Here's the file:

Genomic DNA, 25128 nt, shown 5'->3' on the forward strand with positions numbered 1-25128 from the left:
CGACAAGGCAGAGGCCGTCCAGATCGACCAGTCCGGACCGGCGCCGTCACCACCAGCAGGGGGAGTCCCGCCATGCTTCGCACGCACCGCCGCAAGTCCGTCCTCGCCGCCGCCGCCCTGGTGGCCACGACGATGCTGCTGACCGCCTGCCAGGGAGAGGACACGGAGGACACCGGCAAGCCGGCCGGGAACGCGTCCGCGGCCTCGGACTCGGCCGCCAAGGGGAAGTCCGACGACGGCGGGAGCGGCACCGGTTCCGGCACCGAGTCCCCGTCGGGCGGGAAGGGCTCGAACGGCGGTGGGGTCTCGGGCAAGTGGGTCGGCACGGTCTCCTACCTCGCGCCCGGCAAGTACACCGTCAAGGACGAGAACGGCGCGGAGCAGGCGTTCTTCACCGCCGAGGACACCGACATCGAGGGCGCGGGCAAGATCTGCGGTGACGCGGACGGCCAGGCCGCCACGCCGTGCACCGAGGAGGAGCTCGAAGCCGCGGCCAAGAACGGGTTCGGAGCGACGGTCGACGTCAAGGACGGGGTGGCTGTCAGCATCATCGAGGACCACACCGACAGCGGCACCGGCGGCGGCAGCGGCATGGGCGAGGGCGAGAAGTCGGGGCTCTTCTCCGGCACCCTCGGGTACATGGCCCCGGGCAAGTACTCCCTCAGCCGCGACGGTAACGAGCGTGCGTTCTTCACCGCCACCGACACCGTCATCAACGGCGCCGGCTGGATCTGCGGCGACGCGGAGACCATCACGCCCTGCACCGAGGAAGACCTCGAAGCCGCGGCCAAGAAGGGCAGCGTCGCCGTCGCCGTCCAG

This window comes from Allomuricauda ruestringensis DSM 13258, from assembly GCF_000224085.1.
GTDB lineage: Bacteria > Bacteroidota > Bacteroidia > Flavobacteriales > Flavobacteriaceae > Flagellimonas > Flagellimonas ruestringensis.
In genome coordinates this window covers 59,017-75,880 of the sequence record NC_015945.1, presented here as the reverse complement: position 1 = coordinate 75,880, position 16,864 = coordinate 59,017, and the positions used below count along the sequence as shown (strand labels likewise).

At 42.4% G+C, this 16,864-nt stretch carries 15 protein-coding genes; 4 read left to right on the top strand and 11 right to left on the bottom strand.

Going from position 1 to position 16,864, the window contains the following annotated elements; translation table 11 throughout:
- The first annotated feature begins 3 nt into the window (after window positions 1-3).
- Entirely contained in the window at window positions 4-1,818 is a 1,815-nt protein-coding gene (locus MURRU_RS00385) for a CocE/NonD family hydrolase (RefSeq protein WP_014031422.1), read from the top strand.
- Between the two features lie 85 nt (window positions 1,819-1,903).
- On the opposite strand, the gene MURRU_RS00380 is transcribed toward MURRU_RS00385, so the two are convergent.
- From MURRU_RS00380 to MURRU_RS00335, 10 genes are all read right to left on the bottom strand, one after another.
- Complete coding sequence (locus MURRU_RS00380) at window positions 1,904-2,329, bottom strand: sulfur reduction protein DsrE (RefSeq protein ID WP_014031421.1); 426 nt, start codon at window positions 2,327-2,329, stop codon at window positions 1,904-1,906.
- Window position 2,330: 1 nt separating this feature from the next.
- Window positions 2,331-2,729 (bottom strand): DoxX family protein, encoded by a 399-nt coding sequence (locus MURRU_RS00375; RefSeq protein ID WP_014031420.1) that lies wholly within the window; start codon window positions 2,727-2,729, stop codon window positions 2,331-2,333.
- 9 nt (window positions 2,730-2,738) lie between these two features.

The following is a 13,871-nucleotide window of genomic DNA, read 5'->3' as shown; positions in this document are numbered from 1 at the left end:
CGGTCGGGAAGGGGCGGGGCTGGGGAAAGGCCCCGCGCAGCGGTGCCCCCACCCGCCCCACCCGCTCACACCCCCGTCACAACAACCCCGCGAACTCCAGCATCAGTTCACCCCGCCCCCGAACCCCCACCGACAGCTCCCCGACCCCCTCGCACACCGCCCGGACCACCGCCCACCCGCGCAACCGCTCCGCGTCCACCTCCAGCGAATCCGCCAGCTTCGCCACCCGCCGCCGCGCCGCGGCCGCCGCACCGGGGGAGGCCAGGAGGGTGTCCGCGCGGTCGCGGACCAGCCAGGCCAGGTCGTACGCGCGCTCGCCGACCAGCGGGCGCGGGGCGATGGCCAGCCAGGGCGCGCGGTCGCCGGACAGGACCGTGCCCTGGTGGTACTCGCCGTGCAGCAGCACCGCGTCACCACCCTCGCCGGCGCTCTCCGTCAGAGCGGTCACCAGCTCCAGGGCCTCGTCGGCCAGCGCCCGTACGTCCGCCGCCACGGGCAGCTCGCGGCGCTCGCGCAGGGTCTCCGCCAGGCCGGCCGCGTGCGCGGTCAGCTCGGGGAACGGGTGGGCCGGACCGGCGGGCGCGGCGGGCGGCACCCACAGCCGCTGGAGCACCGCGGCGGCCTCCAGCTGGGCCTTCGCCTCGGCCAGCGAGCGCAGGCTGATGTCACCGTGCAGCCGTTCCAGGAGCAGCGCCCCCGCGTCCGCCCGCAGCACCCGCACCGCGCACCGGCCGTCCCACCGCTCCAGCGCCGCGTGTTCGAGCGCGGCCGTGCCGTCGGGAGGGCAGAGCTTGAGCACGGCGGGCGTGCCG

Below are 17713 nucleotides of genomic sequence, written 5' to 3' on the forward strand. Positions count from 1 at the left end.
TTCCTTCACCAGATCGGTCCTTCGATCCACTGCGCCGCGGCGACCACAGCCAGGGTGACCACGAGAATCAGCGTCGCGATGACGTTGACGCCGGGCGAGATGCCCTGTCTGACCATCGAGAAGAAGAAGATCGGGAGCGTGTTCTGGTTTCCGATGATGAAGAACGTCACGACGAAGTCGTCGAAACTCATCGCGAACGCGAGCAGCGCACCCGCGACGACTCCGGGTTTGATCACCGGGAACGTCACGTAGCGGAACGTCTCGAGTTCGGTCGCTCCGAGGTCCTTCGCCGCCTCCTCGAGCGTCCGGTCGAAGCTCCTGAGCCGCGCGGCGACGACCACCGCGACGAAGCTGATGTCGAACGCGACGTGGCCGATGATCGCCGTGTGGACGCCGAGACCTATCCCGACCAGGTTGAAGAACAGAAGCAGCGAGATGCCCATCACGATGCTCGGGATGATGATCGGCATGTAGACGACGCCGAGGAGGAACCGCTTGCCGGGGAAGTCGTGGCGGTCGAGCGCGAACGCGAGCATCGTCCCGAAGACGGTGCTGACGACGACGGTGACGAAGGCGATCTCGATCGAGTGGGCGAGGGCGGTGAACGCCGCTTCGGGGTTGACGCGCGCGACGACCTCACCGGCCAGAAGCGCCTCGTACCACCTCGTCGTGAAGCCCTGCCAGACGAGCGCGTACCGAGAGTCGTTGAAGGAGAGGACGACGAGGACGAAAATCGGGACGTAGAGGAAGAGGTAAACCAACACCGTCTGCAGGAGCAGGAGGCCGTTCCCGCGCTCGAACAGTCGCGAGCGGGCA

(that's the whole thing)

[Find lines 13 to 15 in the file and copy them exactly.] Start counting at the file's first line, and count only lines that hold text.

- Complete coding sequence (locus MURRU_RS00380) at window positions 1,904-2,329, bottom strand: sulfur reduction protein DsrE (RefSeq protein ID WP_014031421.1); 426 nt, start codon at window positions 2,327-2,329, stop codon at window positions 1,904-1,906.
- Window position 2,330: 1 nt separating this feature from the next.
- Window positions 2,331-2,729 (bottom strand): DoxX family protein, encoded by a 399-nt coding sequence (locus MURRU_RS00375; RefSeq protein ID WP_014031420.1) that lies wholly within the window; start codon window positions 2,727-2,729, stop codon window positions 2,331-2,333.